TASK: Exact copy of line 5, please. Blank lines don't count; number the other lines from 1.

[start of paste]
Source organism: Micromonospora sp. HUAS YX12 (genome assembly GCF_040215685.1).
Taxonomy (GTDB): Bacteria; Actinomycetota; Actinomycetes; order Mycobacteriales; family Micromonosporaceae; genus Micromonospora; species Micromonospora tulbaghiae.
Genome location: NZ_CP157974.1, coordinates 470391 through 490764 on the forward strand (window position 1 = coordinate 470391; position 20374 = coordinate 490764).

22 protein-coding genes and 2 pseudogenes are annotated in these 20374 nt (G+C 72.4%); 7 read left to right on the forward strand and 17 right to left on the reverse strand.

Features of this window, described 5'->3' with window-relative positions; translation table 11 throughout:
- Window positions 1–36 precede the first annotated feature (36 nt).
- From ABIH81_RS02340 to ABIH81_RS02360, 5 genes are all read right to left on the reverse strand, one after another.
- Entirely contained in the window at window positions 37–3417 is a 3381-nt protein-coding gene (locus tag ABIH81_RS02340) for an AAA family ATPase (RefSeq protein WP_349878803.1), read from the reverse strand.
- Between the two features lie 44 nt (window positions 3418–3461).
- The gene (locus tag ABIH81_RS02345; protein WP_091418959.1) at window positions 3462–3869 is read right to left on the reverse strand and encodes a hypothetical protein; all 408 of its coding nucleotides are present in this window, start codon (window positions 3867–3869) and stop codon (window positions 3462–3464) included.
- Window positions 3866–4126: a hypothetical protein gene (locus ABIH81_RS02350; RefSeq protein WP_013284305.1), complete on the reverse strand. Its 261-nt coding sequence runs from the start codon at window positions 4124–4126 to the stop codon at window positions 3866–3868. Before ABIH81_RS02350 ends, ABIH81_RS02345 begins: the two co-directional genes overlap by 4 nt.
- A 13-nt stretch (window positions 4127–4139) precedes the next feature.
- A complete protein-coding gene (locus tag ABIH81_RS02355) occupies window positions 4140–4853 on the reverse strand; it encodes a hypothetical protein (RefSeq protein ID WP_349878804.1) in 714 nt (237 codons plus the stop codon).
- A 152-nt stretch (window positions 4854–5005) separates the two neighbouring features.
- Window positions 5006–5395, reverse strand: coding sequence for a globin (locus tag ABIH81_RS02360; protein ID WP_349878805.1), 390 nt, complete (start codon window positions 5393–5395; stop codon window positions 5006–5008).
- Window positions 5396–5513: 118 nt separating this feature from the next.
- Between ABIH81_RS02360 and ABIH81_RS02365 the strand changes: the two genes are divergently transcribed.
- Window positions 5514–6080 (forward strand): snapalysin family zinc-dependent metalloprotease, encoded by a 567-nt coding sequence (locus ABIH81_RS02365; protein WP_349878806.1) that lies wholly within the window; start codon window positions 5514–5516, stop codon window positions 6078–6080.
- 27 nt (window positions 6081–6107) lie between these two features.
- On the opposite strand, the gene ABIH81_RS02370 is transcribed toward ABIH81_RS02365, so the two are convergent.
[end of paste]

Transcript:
Features of this window, described 5'->3' with window-relative positions; translation table 11 throughout: